Doctrine 7. Justification, Conversion and Union with Christ



We come now to the 7th part of our ‘Doctrine Series’. What have we covered so far? Well, we have talked about who God is, firstly in His names and attributes and secondly in His nature as trinity. After discussing God we moved on to look at the scriptures answering such questions as: what does it mean for the scriptures to be the word of God? This lead on to us considering God’s decrees and creation, and then original sin. Most recently we addressed the subject of the Lord Jesus Christ considering His names, nature and atonement. There is (whether you realised it or not!) a logical progression between these past themes and the one addressed here today. What is that connection? It is the plan of redemption or, to put it another way, salvation history.
To summarise: we have sinned against God, the holy creator, which messed up the whole creation and created order. The whole of mankind is under condemnation. So, God sent Jesus (as we saw in the last article) who lived a perfect life as the new Adam then died on the cross and three days later rose again. A question, however, remains: how does that do creation or mankind any good?
Calvin states this problem very well:
“How do we receive those benefits which the Father bestowed on his only –begotten Son- not for Christ’s own private use, but that he might enrich poor and needy men? First, we must understand that as long as Christ remains outside of us, and we are separated from him, all that he has suffered and done for the salvation of the human race remains useless and of no value for us. Therefore, to share with us what he has received from the Father, he had to become ours and to dwell within us.”
Effectively, it is all very well and good if Christ has these riches (which include salvation for us) that the Father has given to him but that is of no use to us unless we become one with Christ. How does that happen? By faith and by the Spirit. When the Spirit has united us to Christ through our faith it can rightly be said that we have “put on Christ” (Gal 3:27) or have been “engrafted into him” (Rom 11:17).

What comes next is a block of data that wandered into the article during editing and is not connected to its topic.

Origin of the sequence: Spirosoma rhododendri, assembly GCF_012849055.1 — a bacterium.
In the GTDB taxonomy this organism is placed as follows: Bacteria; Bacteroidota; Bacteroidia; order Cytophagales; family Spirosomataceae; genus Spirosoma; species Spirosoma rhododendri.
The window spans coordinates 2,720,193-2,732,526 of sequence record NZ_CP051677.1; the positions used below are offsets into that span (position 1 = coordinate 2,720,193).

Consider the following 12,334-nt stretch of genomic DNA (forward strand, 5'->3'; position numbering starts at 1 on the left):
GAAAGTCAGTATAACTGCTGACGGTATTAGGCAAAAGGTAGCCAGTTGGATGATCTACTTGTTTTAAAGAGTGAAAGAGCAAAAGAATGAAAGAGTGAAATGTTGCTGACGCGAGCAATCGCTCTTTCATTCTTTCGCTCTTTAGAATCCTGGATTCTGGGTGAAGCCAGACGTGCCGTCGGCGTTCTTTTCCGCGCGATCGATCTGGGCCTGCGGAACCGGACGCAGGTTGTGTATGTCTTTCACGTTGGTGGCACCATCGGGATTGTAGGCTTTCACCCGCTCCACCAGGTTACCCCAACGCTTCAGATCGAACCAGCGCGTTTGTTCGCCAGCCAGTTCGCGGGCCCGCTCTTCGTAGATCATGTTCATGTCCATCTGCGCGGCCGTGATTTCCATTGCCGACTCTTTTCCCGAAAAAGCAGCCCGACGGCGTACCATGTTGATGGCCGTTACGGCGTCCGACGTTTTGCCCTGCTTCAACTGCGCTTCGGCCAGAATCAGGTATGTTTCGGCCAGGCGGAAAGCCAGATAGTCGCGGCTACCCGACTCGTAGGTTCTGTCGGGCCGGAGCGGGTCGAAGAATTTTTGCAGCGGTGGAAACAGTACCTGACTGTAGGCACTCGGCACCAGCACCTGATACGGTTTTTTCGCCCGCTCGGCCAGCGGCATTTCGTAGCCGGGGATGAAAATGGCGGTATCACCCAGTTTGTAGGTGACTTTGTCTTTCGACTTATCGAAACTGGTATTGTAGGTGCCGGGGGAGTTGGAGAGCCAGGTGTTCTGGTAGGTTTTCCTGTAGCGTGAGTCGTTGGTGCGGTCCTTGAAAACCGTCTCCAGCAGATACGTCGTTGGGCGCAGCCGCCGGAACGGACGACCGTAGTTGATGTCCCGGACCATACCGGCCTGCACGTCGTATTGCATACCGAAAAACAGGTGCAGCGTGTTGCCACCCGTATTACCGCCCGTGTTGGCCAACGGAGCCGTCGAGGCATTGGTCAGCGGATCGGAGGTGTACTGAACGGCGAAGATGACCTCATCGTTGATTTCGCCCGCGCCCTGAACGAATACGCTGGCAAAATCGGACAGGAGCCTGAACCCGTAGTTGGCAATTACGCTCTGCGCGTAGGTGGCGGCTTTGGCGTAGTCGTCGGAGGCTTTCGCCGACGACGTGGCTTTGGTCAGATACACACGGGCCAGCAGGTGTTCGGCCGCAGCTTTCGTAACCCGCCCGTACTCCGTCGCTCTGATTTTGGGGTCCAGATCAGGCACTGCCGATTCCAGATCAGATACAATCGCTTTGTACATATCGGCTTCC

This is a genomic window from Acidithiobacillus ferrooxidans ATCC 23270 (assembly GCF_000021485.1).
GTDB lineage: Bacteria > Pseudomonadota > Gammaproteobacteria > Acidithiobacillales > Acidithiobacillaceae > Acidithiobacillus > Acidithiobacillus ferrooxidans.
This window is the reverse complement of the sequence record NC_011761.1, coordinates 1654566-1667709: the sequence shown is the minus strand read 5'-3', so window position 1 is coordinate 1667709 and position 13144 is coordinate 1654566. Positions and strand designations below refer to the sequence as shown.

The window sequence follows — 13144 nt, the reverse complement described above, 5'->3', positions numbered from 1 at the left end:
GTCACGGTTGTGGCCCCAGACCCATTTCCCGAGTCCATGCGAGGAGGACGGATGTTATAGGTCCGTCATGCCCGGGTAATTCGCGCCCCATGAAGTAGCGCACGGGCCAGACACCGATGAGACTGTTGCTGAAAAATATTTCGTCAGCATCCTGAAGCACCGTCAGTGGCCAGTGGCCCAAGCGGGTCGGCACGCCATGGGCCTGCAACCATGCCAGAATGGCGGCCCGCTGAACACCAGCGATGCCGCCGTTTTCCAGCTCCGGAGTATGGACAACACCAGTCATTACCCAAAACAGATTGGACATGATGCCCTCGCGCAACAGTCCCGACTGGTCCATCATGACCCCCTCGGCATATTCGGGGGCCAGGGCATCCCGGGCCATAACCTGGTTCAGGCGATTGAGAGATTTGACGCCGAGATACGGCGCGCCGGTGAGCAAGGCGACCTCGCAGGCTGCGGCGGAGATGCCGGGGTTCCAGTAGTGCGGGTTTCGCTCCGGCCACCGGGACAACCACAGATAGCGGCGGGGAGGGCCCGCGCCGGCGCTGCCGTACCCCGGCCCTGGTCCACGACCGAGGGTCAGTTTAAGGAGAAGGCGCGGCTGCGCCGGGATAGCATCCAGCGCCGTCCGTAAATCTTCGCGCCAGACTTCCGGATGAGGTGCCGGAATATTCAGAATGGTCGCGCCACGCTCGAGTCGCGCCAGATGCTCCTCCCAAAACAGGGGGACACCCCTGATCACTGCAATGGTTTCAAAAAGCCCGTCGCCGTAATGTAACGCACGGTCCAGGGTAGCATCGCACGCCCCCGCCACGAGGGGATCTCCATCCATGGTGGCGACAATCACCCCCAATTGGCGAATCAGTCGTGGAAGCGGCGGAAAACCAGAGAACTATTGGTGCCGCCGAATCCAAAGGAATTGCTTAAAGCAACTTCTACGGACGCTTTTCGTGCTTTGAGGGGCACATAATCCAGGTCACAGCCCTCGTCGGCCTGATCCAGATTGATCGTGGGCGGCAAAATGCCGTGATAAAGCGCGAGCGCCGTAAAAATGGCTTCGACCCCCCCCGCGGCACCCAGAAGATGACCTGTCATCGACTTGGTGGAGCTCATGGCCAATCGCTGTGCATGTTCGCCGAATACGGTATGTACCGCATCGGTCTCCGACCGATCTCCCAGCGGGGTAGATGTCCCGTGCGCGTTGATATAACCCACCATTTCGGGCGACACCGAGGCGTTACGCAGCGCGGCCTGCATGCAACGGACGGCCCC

How does this look practically? We all remain in danger under God’s judgment unless we are converted. To be converted is to have faith in God and his work of redemption and to ask him to forgive us. It is to start living as we were created to live- under God’s rule. If you wanted to understand this message better you should check out ‘two ways to live’.
Once we are converted we are in God’s family as sons and daughters of God the father with Christ as our elder brother. In fact, we are, incomprehensibly, brought into the divine economy! The largest consequence of this conversion is explained for us in Romans 5:1 “Therefore, since we have been justified by faith, we have peace with God through our Lord Jesus Christ. Through him we have also obtained access by faith into this grace in which we stand, and we rejoice in hope of the glory of God.”
Some very brief practical applications from this doctrine:
1.       The doctrine of our union with Christ should lead to confidence in our salvation. After all, if our salvation rests in Christ and we are united to him whose work is complete why should we worry? Romans 8:1-2
2.       The doctrine of our union with Christ should guard against impersonality in our religion. As Christians we are different from every other religion because of Christ. We worship a man who is God and who has actually saved us. A person though, not an idea. We don’t (and most certainly shouldn’t) worship a doctrine. And when we do share the gospel with others we need to steer clear of presenting the gospel as a set of doctrines and instead as a person- the Lord Jesus Christ.